Junos OS Routing and Forwarding Tables
A major function of the Junos OS routing protocol process is to maintain the Routing Engine’s routing tables and use these tables to determine the active routes to network destinations. The routing protocol process then installs these routes into the Routing Engine’s forwarding table. The Junos OS kernel then copies this forwarding table to the Packet Forwarding Engine.
The routing protocol process maintains multiple routing tables. By default, it maintains the following three routing tables. You can configure additional routing tables to suit your requirements.
Unicast routing table—Stores routing information for all unicast routing protocols running on the router. BGP, IS-IS, OSPF, and RIP all store their routing information in this routing table. You can configure additional routes, such as static routes, to be included in this routing table. BGP, IS-IS, OSPF, and RIP use the routes in this routing table when advertising routing information to their neighbors.
Multicast routing table (cache)—Stores routing information for all the running multicast protocols. DVMRP and PIM both store their routing information in this routing table, and you can configure additional routes to be included in this routing table.
MPLS routing table—Stores MPLS path and label information.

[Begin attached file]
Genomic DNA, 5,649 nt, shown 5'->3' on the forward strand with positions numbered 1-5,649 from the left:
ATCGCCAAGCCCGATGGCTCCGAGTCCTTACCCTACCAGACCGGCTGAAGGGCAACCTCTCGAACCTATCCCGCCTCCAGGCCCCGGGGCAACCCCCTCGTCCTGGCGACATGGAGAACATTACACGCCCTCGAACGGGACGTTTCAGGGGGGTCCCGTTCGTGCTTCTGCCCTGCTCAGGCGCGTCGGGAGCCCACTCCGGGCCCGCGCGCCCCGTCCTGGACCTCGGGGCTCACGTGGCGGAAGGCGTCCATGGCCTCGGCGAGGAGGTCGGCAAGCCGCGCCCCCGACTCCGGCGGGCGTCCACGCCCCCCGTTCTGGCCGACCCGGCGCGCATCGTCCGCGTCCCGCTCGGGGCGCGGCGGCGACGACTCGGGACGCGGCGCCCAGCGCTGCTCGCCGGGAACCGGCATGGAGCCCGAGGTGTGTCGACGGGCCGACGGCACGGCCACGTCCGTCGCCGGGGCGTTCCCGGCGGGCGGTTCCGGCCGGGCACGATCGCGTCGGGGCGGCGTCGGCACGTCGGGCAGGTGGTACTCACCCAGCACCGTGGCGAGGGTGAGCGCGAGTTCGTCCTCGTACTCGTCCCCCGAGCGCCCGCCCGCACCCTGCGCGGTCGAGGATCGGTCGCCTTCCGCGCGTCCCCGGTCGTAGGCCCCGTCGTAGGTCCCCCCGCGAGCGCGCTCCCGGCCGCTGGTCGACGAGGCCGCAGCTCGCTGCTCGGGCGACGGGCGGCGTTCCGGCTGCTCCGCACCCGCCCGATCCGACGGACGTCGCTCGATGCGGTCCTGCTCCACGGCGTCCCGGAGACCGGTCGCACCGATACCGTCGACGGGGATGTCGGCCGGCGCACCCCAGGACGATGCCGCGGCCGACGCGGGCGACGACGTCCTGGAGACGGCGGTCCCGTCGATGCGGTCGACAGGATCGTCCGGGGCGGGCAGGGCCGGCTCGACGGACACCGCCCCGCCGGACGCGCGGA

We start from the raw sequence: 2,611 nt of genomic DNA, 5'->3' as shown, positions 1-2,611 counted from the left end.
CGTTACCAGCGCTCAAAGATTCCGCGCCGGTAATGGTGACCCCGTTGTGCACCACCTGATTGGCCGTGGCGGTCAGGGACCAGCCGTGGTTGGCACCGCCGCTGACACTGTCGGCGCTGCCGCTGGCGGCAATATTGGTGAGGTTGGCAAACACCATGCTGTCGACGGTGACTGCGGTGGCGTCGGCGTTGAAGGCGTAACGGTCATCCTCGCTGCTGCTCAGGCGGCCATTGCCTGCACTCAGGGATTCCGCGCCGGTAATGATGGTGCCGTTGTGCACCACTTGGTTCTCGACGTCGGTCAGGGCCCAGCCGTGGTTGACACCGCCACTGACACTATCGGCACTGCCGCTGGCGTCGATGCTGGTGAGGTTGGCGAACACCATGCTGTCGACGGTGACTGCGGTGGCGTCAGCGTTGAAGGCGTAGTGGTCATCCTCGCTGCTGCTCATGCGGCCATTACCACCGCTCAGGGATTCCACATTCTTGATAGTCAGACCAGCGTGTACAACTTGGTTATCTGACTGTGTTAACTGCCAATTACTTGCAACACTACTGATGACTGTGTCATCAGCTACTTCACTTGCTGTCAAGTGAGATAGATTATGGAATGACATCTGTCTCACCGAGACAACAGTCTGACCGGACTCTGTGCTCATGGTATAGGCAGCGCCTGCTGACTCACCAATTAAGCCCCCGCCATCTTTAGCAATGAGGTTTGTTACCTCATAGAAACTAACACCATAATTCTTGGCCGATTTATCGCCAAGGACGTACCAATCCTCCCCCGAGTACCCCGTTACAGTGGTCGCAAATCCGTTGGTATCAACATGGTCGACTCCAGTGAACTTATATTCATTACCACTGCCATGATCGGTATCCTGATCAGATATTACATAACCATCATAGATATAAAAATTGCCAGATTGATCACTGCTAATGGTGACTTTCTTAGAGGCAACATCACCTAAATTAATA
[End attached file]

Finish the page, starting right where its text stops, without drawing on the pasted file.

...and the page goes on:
With each routing table, the routing protocol process uses the collected routing information to determine active routes to network destinations.
For unicast routes, the routing protocol process determines active routes by choosing the most preferred route, which is the route with the lowest preference value. By default, the route’s preference value is simply a function of how the routing protocol process learned about the route. You can modify the default preference value using routing policy and with software configuration parameters.
For multicast traffic, the routing protocol process determines active routes based on traffic flow and other parameters specified by the multicast routing protocol algorithms. The routing protocol process then installs one or more active routes to each network destination into the Routing Engine’s forwarding table.